As one of the first health care delivery-reform initiative under the Affordable Care Act, ACOs are just one of many initiatives under the ACA charged with achieving their three-part aim: better care, better health, and slower growth in costs. The CMS believes ACOs will be a very important tool to help Medicare beneficiaries get high quality care.

Visit Extend Health — the nation’s largest private Medicare exchange.

Benefits and human resources consulting firm The Segal Company has just published its yearly survey of health care plan cost trends. Based on responses from 60 insurance carriers, the report offers a wealth of helpful data on the outlook for plan costs in 2011 and compares 2009 actual results to forecasts. The 6-page report is chock full of data on medical plans for active employees, pre-65 retirees, and Medicare-eligible retirees, prescription drug carve-outs, and dental and vision plans.

The report projects cost trends for Medicare Advantage PFFS and PPO plans with prescription drug coverage to increase in 2011 by 7%, vs. an expected 9.5% for 2010. MA HMO plans with RX are projected to grow by 7.4%, vs. a projected 8.2% in 2010. Interestingly, forecasts in the past have erred on the high side, as “…actual trend rates in 2009 for MA HMOs…were significantly lower than forecasted…” and “Actual prescription drug trend rates continue to be lower than forecasted.”

One of the contributors to the always worthy and interesting The Health Care Blog, Mike Turpin, has some very interesting and challenging advice for HR benefits managers as they consider how to respond to the changes wrought by the Affordable Care Act. For example, here’s a short excerpt:

Don’t be intimidated by self-insurance – Many employers underestimate the advantages of self-insurance and overestimate its complexity and risk.  But, in a post reform world, firms with more than 200 employees should give serious consideration to partial or total self-funding.  Aside from the total transparency of commissions, fees, administrative expenses and pooling charges, employers own their own data. The sooner employers get comfortable with self-insurance as a risk financing strategy, the sooner HR professionals can construct loss control programs that can mitigate claims costs.”

Mr. Turpin is currently the Executive Vice President for Benefits for the New York based broker, USI insurance Services and was formerly northeast regional CEO for United Healthcare and Oxford Health.  Great food for thought, and recommended reading.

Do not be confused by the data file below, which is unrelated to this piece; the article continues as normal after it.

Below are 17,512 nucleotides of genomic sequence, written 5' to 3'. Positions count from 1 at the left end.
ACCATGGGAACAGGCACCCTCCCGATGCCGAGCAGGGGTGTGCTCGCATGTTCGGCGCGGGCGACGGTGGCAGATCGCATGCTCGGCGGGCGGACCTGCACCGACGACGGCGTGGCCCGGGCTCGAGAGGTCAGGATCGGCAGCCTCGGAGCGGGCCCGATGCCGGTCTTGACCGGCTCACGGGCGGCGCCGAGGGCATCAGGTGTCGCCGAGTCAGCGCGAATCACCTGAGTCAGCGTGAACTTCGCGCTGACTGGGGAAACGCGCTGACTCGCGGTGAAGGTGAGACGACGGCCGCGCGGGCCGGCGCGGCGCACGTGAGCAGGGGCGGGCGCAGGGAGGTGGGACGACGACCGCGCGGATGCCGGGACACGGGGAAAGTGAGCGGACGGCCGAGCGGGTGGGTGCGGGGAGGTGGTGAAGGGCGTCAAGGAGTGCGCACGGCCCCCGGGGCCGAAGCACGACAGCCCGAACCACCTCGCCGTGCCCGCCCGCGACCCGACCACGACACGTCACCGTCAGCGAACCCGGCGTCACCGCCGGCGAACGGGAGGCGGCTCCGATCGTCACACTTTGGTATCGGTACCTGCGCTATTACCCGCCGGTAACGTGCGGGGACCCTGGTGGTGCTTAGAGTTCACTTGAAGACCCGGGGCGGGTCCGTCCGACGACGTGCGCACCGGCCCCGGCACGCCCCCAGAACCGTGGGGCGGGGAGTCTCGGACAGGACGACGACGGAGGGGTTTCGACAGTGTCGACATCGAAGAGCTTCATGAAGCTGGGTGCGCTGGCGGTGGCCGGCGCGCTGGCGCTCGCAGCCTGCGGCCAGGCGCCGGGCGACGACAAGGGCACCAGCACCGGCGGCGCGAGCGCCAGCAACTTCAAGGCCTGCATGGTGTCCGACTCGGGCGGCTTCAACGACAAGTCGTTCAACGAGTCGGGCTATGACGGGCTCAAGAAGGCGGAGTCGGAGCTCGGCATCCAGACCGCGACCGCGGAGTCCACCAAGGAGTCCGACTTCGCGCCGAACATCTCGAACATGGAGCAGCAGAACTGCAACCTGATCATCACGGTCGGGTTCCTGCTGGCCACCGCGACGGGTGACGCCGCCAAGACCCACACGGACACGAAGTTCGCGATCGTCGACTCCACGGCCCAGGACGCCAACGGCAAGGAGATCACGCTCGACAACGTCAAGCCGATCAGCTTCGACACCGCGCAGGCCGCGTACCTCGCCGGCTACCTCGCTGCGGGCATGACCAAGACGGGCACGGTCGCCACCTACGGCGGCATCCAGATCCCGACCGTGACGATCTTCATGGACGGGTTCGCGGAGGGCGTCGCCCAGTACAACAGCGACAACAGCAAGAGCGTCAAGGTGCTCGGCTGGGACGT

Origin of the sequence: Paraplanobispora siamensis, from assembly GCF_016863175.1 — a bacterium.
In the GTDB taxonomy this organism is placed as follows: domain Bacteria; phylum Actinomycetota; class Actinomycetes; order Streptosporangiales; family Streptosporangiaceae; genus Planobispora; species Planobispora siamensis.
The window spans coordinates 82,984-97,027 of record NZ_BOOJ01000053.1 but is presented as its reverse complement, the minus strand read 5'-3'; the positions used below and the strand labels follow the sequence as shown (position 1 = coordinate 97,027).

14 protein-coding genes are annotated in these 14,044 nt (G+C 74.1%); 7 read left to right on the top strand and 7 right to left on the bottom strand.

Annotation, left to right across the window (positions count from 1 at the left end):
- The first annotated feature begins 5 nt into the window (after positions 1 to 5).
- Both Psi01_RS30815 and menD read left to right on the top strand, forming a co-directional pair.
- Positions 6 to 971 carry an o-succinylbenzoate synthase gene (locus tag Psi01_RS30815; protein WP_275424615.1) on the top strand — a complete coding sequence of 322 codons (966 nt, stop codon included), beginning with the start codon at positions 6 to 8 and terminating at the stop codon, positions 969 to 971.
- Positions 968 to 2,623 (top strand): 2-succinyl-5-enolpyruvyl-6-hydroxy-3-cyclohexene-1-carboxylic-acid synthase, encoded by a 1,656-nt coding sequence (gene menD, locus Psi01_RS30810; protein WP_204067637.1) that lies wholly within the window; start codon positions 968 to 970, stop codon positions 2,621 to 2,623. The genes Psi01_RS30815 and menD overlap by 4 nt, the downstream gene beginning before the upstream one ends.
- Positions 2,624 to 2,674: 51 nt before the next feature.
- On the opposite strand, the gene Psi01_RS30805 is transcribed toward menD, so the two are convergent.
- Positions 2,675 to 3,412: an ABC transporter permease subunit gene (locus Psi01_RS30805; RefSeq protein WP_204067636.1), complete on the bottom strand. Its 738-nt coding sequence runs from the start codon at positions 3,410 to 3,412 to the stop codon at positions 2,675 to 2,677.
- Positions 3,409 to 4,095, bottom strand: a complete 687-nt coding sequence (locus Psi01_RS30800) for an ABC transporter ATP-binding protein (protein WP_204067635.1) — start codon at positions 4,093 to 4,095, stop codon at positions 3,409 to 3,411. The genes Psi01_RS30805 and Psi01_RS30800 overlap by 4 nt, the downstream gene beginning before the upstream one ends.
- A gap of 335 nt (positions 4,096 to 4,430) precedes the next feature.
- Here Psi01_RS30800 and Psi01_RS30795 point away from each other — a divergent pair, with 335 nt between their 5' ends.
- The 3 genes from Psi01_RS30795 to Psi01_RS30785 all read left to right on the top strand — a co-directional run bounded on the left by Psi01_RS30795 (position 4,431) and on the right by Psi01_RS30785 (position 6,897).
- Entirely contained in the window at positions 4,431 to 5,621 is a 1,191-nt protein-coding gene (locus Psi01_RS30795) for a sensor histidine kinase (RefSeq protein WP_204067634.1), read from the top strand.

The Census Bureau has just released a report titled Income, Poverty, and Health Insurance Coverage in the United States: 2009 and the trend in insurance coverage shows that health care reform is more needed than ever.  While median household income didn’t change between 2008 and 2009, both the number of households considered poor, and the number of uninsured individuals, showed significant increases. One very interesting statistic: the number of people covered by Medicare in 2009 was not statistically different than the number covered by Medicare in 2008. Read the rest of this entry »

We are pleased to report that Extend Health recently debuted on the 2010 Inc 500 list of fastest growing private companies in the United States. Over the past 3 calendar years, Extend Health grew annual revenue in excess of 2,500% and is the 94th fastest growing company on the 2010 list. In addition, of the companies listed in the top 100 of the 2010 Inc 500, Extend Health is in the top 15 in terms of total annual revenue at $36 million+ in annual revenue. Here is a just a sampling of what our company has achieved:

  • Extend Health pioneered the health plan exchange concept before it became a term of art and a significant part the Health Care Reform Act which will be implemented over the next 4-10 years.
  • Extend Health has saved its clients over $1 billion in wasted health care spending over the past 3 years.
  • Extend Health is changing the way that employers deliver health care in the United States, and their retirees can choose from a range of plans instead of the one-size-fits-all group plan.
  • The public sector is waking up to the fact that they are unnecessarily overspending on retiree health care coverage. Public employer interest in an exchange model will continue to grow in an environment where financial pressures on public sector budgets will only increase.
  • Extend Health’s technology and carrier/client integrations are the industry-leading standard.

Stay tuned to this space in the months to come – we are incredibly excited about what’s coming next for Extend Health.

Extend Health, our client Volkswagen, and Ford retiree spouse Barry Wood are all part of this very interesting piece just out on Information Week. The story investigates how our web-based and call center technology, much of it developed in-house, work together with our highly-trained benefit advisors to help retirees navigate the “maze of Medicare.” Mr. Wood says that Extend Health’s services “took the fear out of making the wrong choice.” Thanks Mr. Wood – that’s exactly what we aim for: confidence that the plan you enroll in is your best possible choice.